## Description

Part 1

Read about exceptions (either here, or you may find another source).

Come up with the most interesting (readable) example of using them that you can. This should take an hour or less.

Part 2

Read about templates (I suggest starting here and reading till you feel like you’ve read enough).

Come up with the most interesting (readable) example of using them that you can. This should take an hour or less.

Part 3

Think about a time when you really wanted a variable length array, or a list that was always sorted, or something similar.

Read about vectors, sets, and one other STL container that looks interesting to you. This might be a good place to start, but you may also need to google around a bit.

Come up with the most interesting (readable) example of using them that you can. This should take an hour or less.

Part 4

Write definitions for as many of the following functions as you can in roughly 3 hours. Be sure to label the base case and recursive case in each function.

int gcd(int a, int b);

Returns the greatest common divisor of two integers using Euclid’s algorithm. This function has the following properties:

gcd(a,0) evaluates to abs(a)

gcd(a,b) is equivalent to gcd(b,a)

gcd(a,b) is equivalent to gcd(abs(a),abs(b))

gcd(a,b) is equivalent to gcd(a-b,b) is equivalent to gcd(a,b-a)

Pseudocode for this function might look like the following:

Normalize a and b by making them positive

If a or b is 0, return the one that is nonzero

If a b return gcd(a-b, b)

Otherwise return gcd(a, b-a)

where line (2) is the base case, and lines (3) and (4) are the recursive case.

int fib(int n);

Returns the nth Fibonacci number. Recall that the Fibonacci sequence is defined as follows:

fib(1) evaluates to 1

fib(2) evaluates to 1

fib(n) evaluates to fib(n-1) + fib(n-2)

int pow(int a, int b);

Returns a raised to the bth power (for positive b).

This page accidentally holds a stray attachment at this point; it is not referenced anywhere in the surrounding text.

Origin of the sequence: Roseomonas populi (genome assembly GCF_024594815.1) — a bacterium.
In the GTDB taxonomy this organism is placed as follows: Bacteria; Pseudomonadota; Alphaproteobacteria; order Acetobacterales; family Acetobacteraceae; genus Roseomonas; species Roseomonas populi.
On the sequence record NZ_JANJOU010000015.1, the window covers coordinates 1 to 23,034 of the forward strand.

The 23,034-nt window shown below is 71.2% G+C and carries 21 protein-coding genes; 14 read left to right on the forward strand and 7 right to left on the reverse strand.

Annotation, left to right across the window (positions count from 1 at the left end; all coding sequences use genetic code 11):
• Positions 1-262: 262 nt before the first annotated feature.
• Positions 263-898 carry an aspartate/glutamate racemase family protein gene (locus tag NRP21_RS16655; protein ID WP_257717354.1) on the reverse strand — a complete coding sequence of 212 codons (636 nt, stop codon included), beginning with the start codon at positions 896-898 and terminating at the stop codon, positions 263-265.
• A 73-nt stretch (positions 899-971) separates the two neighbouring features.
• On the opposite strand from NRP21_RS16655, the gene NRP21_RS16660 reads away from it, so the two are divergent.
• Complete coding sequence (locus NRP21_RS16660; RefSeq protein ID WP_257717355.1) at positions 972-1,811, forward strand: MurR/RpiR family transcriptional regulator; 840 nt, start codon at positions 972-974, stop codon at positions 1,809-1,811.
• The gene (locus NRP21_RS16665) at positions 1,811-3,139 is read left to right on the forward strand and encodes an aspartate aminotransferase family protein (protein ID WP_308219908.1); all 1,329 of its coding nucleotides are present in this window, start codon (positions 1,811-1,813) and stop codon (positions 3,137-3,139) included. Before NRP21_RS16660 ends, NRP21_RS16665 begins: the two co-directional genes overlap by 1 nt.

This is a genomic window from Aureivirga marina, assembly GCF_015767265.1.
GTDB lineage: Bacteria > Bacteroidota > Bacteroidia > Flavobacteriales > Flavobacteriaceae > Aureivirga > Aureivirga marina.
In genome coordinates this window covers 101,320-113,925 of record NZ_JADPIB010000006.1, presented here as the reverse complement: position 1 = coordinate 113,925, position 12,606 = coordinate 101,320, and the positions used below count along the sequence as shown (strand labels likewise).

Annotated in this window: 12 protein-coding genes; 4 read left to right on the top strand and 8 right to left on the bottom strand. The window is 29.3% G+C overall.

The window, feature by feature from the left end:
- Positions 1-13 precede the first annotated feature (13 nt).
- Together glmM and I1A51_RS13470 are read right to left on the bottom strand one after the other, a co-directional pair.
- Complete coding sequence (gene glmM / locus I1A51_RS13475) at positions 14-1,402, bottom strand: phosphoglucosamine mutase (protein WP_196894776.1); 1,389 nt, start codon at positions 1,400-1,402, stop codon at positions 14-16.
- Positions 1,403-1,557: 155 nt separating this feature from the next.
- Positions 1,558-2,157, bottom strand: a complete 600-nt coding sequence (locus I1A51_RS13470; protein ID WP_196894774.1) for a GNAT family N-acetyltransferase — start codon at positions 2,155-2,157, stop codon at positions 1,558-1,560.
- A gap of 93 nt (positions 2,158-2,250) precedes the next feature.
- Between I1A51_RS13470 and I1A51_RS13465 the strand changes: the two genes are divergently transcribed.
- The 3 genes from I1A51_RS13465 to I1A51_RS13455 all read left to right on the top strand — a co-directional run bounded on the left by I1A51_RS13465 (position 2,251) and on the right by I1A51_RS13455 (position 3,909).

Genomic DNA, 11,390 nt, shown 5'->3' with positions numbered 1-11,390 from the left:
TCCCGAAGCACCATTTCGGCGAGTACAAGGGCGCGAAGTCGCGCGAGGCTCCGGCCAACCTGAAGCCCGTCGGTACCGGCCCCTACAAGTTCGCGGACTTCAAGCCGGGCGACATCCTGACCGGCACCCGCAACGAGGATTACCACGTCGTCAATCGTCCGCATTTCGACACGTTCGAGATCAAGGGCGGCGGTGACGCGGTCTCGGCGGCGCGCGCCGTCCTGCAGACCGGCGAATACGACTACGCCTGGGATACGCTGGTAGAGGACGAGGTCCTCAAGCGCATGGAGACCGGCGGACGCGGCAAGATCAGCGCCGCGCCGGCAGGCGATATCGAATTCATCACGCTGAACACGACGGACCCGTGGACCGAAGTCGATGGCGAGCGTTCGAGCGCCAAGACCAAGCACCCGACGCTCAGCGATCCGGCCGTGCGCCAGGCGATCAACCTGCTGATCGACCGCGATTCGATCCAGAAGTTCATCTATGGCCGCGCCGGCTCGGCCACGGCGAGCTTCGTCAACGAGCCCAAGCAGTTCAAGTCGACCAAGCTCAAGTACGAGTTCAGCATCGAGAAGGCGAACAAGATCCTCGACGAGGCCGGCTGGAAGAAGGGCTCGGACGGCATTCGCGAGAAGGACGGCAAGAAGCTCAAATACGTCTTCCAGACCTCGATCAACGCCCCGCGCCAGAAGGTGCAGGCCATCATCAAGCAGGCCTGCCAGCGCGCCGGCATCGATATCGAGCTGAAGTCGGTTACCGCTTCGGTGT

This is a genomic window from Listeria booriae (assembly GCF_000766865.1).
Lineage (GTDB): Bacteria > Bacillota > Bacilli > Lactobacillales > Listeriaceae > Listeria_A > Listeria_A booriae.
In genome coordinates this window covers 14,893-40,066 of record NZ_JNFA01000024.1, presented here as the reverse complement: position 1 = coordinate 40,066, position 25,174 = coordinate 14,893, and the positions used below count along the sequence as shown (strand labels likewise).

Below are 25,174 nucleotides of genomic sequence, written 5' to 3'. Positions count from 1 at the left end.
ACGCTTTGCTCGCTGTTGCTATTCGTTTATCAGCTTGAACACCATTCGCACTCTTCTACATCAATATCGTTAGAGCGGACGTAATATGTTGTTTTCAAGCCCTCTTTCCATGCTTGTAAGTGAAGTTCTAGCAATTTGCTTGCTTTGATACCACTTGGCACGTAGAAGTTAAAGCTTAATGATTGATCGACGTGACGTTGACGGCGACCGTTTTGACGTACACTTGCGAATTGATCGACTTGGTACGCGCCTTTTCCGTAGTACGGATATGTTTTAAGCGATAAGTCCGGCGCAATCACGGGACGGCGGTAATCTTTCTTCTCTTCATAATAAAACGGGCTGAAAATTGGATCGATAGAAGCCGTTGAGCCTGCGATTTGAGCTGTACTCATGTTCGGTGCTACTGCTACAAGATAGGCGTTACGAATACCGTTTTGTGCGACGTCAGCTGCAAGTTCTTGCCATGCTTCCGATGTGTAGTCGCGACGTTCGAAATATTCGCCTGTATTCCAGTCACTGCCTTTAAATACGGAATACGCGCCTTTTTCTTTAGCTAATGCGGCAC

int tri(int n);

Returns the nth triangular number. Triangular numbers are, informally

1 .

.

3 . .

.

. .

6 . . .

and so on. More formally, the nth triangular number, for n 0, is the sum of the integers between 1 and n, inclusive.

Note that there is a closed form expression for finding the nth triangular number (and a famous story about Gauss coming up with it, as a child); but for this assignment, please find the answer algorithmically :-).

Part 5

Rewrite the functions you wrote in Part 4 as iterative functions (append _iter to your name for the recursive version of the function).

Challenge

std::string int_to_roman(int n);

A recursive version of the int_to_roman() function from assignment-01

std::string int_to_words(int n);

A recursive function taking in any integer, n, and returning a string containing the English representation of that number. For example, the following code:

cout << 0 << " == " << int_to_words(0) << endl;
cout << 1 << " == " << int_to_words(1) << endl;
cout << -1 << " == " << int_to_words(-1) << endl;
cout << 123 << " == " << int_to_words(123) << endl;
cout << 123123 << " == " << int_to_words(123123) << endl;
cout << 123000123 << " == " << int_to_words(123000123) << endl;
cout << 123123000 << " == " << int_to_words(123123000) << endl;
should produce the following output:
0 == zero
1 == one
-1 == negative one
123 == one hundred twenty three
123123 == one hundred twenty three thousand one hundred twenty three
123000123 == one hundred twenty three million one hundred twenty three
123123000 == one hundred twenty three million one hundred twenty three thousand
While writing this, remember the use of const arrays in the in-class solution to assignment-01. A similar technique may save you a lot of if ... else statements.
Also, if you find it useful, you may modify the function signature slightly.
As a general approach to solving this problem, I would recommend starting by writing a function that can correctly handle all the numbers from 1--999, then extending it to handle all possible numbers by splitting the original number into groups of 3 digits, recursively passing these smaller groups to itself, and appending the correct suffix (e.g. "thousand") to each group.
std::string magic_number(int n);
Ponder this:
1 is 3
3 is 5
5 is 4
4 is the magic number!
7 is 5
5 is 4
4 is the magic number!
13 is 8
8 is 5
5 is 4
4 is the magic number!
Why is 4 the magic number? Is 4 always the magic number?
Once you figure it out, write a recursive function that generates the above example given the following:
cout << magic_number(1) << endl;
cout << magic_number(7) << endl;
cout << magic_number(13) << endl;
Requests
(None)
Assumptions
(None)
Style
Place your solution in a solution--YOURNAME subdirectory (where YOURNAME is your GitHub username).
Include your copyright and license information at the top of every file, followed by a brief description of the file's contents, e.g.
/* ----------------------------------------------------------------------------
* Copyright © 2016 Ben Blazak